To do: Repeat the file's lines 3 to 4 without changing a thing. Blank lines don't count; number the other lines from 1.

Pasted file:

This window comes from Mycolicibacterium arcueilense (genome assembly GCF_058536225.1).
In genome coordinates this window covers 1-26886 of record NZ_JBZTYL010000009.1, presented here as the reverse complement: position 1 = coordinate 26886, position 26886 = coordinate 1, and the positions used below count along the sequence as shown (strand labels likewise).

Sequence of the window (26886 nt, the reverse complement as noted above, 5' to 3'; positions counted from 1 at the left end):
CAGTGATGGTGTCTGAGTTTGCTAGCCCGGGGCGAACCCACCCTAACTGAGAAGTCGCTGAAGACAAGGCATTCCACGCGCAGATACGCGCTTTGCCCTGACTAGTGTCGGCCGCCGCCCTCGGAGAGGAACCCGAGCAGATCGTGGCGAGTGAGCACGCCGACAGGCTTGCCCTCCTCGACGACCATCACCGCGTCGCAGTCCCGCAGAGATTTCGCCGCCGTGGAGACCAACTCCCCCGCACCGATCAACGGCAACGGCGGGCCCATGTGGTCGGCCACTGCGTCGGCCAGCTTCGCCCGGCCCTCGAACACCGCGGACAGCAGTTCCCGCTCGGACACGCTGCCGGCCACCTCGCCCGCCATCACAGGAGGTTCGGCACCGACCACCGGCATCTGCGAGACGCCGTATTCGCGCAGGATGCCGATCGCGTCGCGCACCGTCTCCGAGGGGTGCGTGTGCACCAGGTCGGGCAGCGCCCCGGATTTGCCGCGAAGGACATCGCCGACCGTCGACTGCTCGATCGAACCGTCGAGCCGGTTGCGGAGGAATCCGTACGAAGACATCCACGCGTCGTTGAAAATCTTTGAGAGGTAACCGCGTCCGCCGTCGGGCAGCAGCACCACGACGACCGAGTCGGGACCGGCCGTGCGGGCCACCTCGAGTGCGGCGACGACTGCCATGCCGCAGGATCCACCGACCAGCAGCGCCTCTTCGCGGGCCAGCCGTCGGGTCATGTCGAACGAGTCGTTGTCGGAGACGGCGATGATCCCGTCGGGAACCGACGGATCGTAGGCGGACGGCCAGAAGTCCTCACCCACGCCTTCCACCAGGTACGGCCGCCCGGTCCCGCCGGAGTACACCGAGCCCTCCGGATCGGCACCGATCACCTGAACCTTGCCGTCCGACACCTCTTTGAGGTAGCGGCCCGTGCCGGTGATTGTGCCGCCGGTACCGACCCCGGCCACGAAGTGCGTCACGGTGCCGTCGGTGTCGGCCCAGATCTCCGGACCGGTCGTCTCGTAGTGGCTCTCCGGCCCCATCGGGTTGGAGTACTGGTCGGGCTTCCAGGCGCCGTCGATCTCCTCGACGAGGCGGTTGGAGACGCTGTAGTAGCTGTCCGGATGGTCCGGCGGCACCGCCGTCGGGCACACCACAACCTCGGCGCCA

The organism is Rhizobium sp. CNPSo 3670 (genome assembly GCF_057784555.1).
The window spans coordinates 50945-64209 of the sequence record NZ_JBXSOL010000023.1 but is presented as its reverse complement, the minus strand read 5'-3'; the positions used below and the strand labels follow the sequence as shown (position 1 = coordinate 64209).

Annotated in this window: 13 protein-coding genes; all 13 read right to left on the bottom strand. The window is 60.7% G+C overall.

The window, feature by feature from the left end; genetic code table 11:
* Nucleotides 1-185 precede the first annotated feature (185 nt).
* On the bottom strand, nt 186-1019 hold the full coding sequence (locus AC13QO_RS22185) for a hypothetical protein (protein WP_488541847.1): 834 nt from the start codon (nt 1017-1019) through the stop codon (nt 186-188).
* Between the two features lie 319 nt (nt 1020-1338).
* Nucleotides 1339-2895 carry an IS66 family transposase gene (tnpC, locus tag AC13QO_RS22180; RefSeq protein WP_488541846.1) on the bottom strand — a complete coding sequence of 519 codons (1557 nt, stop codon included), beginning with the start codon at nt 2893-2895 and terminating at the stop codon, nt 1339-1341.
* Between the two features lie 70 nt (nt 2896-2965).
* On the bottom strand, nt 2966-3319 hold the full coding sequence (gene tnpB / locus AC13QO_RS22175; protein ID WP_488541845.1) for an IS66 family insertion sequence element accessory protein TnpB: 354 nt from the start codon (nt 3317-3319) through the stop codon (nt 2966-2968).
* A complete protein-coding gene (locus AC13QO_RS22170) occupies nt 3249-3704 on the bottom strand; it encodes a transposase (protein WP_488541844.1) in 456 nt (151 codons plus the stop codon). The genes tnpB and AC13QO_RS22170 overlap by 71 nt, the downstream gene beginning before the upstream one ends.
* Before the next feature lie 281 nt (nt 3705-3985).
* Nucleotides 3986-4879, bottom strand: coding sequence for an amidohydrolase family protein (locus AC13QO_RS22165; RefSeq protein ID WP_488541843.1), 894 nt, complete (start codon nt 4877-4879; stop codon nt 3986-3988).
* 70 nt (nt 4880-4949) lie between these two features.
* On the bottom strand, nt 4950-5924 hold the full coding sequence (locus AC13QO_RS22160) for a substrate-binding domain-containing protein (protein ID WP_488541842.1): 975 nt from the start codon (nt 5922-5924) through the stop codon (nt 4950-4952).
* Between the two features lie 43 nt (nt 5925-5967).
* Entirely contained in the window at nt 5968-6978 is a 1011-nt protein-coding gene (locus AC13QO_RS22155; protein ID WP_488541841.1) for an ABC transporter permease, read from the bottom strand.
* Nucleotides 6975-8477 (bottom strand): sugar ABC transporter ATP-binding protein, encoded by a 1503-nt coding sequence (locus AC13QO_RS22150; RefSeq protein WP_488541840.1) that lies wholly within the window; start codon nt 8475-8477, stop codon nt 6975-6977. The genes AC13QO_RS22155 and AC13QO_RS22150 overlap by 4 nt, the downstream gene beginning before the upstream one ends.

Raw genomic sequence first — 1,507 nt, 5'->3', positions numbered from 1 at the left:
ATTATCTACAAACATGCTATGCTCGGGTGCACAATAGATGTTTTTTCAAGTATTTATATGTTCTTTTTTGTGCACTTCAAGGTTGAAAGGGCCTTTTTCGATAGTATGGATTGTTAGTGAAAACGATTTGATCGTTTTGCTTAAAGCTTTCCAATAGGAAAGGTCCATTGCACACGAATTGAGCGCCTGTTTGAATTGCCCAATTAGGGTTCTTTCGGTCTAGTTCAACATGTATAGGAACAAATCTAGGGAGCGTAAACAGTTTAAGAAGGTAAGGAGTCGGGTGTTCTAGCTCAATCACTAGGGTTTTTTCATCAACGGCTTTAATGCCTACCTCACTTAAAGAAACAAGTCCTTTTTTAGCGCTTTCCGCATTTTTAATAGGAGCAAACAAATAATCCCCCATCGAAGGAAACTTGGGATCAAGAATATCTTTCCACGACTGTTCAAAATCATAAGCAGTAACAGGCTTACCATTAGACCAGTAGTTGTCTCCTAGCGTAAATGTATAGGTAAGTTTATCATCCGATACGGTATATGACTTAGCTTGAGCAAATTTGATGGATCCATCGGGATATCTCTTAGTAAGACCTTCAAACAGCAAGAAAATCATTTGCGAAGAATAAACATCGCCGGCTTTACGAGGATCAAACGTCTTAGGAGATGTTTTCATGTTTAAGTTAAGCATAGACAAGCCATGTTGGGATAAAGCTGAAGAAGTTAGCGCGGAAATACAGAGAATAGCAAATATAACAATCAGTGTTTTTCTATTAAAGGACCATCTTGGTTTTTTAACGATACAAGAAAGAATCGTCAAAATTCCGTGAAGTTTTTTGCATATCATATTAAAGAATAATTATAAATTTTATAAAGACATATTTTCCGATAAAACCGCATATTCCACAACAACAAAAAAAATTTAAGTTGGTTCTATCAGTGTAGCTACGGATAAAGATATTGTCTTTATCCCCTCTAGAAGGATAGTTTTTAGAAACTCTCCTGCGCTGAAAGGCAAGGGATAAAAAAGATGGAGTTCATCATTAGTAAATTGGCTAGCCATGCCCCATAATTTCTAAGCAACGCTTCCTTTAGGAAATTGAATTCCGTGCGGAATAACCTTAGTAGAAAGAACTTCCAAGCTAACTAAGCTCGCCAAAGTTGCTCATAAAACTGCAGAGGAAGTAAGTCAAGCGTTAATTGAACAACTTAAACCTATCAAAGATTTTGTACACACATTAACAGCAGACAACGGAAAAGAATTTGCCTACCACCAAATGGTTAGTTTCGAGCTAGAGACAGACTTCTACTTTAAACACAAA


Sequence of the window (26886 nt, the reverse complement as noted above, 5' to 3'; positions counted from 1 at the left end):
CAGTGATGGTGTCTGAGTTTGCTAGCCCGGGGCGAACCCACCCTAACTGAGAAGTCGCTGAAGACAAGGCATTCCACGCGCAGATACGCGCTTTGCCCTGACTAGTGTCGGCCGCCGCCCTCGGAGAGGAACCCGAGCAGATCGTGGCGAGTGAGCACGCCGACAGGCTTGCCCTCCTCGACGACCATCACCGCGTCGCAGTCCCGCAGAGATTTCGCCGCCGTGGAGACCAACTCCCCCGCACCGATCAACGGCAACGGCGGGCCCATGTGGTCGGCCACTGCGTCGGCCAGCTTCGCCCGGCCCTCGAACACCGCGGACAGCAGTTCCCGCTCGGACACGCTGCCGGCCACCTCGCCCGCCATCACAGGAGGTTCGGCACCGACCACCGGCATCTGCGAGACGCCGTATTCGCGCAGGATGCCGATCGCGTCGCGCACCGTCTCCGAGGGGTGCGTGTGCACCAGGTCGGGCAGCGCCCCGGATTTGCCGCGAAGGACATCGCCGACCGTCGACTGCTCGATCGAACCGTCGAGCCGGTTGCGGAGGAATCCGTACGAAGACATCCACGCGTCGTTGAAAATCTTTGAGAGGTAACCGCGTCCGCCGTCGGGCAGCAGCACCACGACGACCGAGTCGGGACCGGCCGTGCGGGCCACCTCGAGTGCGGCGACGACTGCCATGCCGCAGGATCCACCGACCAGCAGCGCCTCTTCGCGGGCCAGCCGTCGGGTCATGTCGAACGAGTCGTTGTCGGAGACGGCGATGATCCCGTCGGGAACCGACGGATCGTAGGCGGACGGCCAGAAGTCCTCACCCACGCCTTCCACCAGGTACGGCCGCCCGGTCCCGCCGGAGTACACCGAGCCCTCCGGATCGGCACCGATCACCTGAACCTTGCCGTCCGACACCTCTTTGAGGTAGCGGCCCGTGCCGGTGATTGTGCCGCCGGTACCGACCCCGGCCACGAAGTGCGTCACGGTGCCGTCGGTGTCGGCCCAGATCTCCGGACCGGTCGTCTCGTAGTGGCTCTCCGGCCCCATCGGGTTGGAGTACTGGTCGGGCTTCCAGGCGCCGTCGATCTCCTCGACGAGGCGGTTGGAGACGCTGTAGTAGCTGTCCGGATGGTCCGGCGGCACCGCCGTCGGGCACACCACAACCTCGGCGCCA